Aaron Dobson, WR, Patriots / ADP 15.42  ( Highest, 1.11 – Lowest, 2.09 )  –  I think folks avoiding Aaron Dobson will end up regretting it.  Some fantasy football owners worry about Dobson’s lack of college production in a pass happy offense while at Marshall and feel his “measurables” won’t translate to the NFL.  I think Dobson’s size/speed combination will endear Aaron to Tom Brady and Dobson will become a difference maker in that offense and a nightmare match up for smaller defensive backs.  Aaron Dobson went 2.05 or later ten times in 28 rookie drafts; that’s great value for a player who is being undervalued by many of the FF experts.


Again, the 17 players mentioned above were the most consistently drafted players in the first round and a half (top 20 or so picks) of 28 rookie drafts.  There were a few other names that popped up with some regularity around pick #20 – guys like Joseph Randle, Terrance Williams, Travis Kelce and Da’Rick Rogers.  Rogers is one of my favorite targets in the late 2nd round because he is one of the few players left on the board with 1st round upside.  Yes, Rogers is a UDFA (Undrafted Free Agent) and yes, Rogers comes with so much baggage that he’s the poster child for American Airlines, but I’m always looking for the high risk/high reward guy and I’d much rather take risks on potential than play it safe.  Rogers fits that description perfectly……amazing ability, high upside and tons of risk, but with a late 2nd round price tag, I’m buying in every rookie draft I can.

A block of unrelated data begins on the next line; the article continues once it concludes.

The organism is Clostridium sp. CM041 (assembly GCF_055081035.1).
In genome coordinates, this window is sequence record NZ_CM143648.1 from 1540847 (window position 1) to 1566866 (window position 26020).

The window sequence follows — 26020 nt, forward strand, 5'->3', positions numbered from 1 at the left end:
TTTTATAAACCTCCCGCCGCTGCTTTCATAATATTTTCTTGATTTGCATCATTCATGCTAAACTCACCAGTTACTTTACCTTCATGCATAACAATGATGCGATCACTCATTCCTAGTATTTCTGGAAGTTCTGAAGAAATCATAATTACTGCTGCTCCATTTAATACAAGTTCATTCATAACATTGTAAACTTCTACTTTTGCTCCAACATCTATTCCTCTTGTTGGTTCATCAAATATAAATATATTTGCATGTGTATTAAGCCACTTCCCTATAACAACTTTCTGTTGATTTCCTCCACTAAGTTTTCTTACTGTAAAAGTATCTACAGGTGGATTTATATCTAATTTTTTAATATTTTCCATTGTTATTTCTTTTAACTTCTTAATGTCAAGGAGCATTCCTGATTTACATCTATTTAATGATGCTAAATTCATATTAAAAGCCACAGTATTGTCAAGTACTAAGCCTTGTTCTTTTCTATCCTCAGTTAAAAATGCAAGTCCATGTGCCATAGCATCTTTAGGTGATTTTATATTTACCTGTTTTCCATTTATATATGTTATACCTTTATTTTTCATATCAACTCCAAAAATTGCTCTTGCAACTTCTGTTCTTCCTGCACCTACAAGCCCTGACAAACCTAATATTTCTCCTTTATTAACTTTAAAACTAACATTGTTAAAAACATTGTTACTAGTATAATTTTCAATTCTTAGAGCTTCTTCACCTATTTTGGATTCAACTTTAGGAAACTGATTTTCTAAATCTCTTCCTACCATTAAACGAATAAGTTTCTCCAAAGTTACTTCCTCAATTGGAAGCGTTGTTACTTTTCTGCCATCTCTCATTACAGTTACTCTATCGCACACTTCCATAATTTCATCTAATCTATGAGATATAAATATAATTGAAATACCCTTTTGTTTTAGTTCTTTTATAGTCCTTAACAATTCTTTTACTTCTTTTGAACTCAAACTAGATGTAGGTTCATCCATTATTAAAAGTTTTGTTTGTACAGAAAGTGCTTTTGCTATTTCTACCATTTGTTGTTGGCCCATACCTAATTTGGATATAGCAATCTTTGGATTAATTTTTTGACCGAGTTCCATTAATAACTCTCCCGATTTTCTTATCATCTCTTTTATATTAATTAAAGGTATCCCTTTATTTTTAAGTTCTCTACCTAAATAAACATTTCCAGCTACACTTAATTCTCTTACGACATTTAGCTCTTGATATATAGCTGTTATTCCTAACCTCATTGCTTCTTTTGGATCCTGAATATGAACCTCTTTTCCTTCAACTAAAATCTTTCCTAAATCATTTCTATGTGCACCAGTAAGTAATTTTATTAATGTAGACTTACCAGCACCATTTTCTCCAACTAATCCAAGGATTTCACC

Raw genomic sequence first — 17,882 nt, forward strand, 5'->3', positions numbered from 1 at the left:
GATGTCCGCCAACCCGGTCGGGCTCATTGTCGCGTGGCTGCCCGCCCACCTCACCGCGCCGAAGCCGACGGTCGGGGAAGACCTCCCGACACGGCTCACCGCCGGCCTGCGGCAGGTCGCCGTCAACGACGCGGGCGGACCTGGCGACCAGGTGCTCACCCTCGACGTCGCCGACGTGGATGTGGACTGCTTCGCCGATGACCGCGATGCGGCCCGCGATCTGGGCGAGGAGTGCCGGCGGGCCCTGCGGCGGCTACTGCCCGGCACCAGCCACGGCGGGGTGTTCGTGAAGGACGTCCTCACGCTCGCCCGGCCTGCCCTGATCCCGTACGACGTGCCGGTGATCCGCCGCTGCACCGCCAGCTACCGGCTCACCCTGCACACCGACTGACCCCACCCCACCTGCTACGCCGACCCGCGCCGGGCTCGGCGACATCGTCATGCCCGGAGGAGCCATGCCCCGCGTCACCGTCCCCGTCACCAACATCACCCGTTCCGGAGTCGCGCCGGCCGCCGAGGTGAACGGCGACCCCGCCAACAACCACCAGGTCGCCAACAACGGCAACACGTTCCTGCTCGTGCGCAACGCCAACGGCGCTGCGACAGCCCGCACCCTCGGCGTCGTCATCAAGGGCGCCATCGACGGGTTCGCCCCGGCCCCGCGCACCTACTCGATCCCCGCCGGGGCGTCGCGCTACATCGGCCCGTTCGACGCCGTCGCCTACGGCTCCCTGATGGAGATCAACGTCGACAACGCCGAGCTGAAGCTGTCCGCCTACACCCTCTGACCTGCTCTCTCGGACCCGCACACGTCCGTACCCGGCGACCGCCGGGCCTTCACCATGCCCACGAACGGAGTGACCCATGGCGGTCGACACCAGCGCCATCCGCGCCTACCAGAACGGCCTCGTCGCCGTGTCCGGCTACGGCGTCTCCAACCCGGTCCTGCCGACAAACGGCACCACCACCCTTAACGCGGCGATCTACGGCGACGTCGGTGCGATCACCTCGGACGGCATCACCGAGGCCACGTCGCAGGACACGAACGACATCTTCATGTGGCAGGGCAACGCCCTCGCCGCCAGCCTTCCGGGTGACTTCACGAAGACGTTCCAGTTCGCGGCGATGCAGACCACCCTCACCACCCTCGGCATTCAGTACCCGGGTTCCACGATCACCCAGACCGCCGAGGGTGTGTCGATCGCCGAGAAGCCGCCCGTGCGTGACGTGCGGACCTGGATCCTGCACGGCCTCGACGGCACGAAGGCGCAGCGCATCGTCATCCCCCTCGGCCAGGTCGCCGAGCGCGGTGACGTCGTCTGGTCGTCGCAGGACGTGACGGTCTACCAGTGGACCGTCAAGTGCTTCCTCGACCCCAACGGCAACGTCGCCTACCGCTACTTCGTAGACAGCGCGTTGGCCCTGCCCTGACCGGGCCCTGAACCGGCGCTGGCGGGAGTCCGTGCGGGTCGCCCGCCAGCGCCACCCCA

Well, hopefully taking a look back at all those rookie drafts provided some insight into the draft value of this rookie class.  You may or may not agree with my analysis on certain players, but hopefully you’ve at least enjoyed the article.  I encourage everyone out there to take the time to research players, watch some film and continue to actively improve your dynasty rosters.  The tools and opinions provided here at DFW can certainly help take your teams to the next level.  Feel free to contact me on Twitter @FFhoudini with any questions or comments.


Read more DFW articles by: Leo Paciga